Posts Tagged ‘Instructor’

 

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If you are a regular audience of my Warriors Den podcast, then you know that I have a long-standing battle with depression. No, I am not talking about the kind that SJWs have because they can’t handle a bad grade or the reality that shitty behaviour can get you fired in the real world and makes you unhireable. I am talking about chronic depression which I have had my whole life. I always recognized that I have experience some problems throughout my life, but I couldn’t figure it out. It took a manic depressive episode several years ago for me to finally realize the issue.

Now, some years later and 2 years on SSRIs have helped me to get my depression to a reasonably manageable point that is allowing me to move forward with my entrepreneurial aspirations.

First off, I would like to say that if you are what I would consider “functional with a diagnosed mental health issue” (by functional I mean employable and or capable of going to school or operating fairly normally), then I don’t think you should ever use your mental health as an excuse to skirt responsibility, which a lot of people do. Sure, it’s ok to have a down day or even a week, but if you use it as an excuse to get out of homework, work or other issues, then you are either just fall into the category of non-functional or you just need to learn better coping mechanisms. At the end of the day, your problems should not always be the problems of those around you. Just saying. Moving on.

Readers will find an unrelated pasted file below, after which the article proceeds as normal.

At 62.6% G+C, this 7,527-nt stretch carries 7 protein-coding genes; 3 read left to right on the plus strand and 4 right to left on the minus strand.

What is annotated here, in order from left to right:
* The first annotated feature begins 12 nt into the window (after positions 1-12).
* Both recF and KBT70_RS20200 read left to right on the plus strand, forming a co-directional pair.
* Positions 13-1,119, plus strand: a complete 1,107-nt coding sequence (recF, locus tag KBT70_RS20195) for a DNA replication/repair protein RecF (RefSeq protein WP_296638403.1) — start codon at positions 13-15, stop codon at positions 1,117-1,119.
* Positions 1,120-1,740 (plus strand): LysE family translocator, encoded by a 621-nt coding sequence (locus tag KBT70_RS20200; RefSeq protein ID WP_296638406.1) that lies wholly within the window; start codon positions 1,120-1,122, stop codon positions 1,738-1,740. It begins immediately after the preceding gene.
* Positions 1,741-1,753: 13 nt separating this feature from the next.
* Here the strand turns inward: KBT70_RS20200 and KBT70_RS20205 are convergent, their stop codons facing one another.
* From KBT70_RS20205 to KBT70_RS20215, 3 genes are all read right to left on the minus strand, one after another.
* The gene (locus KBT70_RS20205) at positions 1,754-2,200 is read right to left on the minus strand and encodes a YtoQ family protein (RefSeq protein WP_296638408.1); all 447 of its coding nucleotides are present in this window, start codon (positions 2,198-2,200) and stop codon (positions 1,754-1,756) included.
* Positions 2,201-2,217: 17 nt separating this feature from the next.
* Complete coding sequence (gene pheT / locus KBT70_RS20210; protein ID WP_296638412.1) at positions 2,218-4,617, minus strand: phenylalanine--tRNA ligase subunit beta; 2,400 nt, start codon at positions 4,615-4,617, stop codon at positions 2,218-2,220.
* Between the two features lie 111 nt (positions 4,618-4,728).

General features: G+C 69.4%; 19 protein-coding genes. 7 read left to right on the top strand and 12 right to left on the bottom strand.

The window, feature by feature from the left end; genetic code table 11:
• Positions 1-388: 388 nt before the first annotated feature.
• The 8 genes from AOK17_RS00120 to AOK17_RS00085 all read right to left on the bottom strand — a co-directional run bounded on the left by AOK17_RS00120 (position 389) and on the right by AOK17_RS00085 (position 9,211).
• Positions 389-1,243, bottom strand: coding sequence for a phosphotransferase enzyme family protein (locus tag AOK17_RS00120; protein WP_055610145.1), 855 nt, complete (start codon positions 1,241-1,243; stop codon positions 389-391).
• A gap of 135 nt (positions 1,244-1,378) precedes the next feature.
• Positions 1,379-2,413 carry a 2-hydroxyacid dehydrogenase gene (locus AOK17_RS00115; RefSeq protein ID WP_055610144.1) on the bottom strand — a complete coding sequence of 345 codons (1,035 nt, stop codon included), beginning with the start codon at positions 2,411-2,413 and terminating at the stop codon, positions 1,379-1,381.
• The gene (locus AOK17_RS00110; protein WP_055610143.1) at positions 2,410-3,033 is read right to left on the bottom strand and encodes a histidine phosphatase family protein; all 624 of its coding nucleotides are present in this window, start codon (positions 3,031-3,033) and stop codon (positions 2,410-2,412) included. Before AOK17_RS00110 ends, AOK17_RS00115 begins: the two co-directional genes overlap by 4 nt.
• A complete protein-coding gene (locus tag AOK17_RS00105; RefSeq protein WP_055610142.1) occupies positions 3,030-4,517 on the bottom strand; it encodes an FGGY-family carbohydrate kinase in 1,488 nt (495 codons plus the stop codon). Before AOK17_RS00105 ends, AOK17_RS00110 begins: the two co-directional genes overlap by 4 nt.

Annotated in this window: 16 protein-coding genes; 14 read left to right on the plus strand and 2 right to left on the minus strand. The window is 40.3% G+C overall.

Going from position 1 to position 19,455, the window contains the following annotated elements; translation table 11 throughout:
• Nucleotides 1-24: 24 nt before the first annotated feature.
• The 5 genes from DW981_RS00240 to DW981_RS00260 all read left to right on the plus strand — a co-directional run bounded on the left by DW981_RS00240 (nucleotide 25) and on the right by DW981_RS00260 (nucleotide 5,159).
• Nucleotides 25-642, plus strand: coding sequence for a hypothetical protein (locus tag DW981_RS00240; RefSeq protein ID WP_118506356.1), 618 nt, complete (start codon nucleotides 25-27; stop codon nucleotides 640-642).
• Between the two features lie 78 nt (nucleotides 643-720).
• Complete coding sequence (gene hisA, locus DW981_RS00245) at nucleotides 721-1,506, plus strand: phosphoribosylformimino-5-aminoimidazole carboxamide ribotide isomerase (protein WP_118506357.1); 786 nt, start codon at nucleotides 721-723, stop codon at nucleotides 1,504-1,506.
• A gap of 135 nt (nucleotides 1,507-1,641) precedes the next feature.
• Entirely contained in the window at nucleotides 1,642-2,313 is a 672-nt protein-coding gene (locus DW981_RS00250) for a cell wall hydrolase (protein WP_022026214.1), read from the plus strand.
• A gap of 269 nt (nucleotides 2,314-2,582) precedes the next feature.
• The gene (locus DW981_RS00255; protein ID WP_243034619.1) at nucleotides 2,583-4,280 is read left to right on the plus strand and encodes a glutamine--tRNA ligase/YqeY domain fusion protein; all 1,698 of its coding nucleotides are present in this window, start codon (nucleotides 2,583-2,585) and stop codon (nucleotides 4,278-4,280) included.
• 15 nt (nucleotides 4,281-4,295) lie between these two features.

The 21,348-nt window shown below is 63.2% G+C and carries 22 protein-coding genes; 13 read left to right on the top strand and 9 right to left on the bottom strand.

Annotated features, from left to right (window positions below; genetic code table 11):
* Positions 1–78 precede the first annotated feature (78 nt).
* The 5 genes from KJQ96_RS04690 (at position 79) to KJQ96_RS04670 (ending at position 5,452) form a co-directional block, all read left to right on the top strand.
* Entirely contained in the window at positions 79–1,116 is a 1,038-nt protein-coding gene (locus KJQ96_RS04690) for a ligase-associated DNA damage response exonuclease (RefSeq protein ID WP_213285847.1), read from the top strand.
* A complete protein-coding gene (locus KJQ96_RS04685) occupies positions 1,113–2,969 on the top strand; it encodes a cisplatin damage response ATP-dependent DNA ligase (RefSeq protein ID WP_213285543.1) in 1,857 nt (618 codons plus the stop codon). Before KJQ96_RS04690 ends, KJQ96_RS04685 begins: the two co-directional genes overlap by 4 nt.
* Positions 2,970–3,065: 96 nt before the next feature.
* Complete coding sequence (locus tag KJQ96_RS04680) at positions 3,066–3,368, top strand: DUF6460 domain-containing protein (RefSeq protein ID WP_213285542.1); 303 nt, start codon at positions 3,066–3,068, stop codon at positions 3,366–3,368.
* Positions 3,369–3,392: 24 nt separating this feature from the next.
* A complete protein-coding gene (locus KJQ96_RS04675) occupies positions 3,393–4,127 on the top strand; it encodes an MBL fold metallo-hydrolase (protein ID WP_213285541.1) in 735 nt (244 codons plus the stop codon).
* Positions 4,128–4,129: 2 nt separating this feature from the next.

Some of you may also know that 2016 was not a great year for me with regards to physical health. Early 2016, I tore the cartilage in my left foot, which made it very painful to run or jump or move properly. Also, I do not believe in medicating the pain away, so it was a great discomfort. When that was finally clearly up, I tore my ACL in my right knee, which basically killed my ability to move forward in my BJJ training. Last December, I finally got surgery and have been recovery rather speedily thanks to the fact I have projectpower.ca attached to my UTKM gym giving easy access to rehab tools and advice. This helped me to keep up with my rehab training, even when I didn’t really want to because it was right there in my regular training environment. Convenience helps!

Recently, I have been amping up my training with running. Finally! After well over a year of no running, I can run again. As well, I’m doing more regular weight training.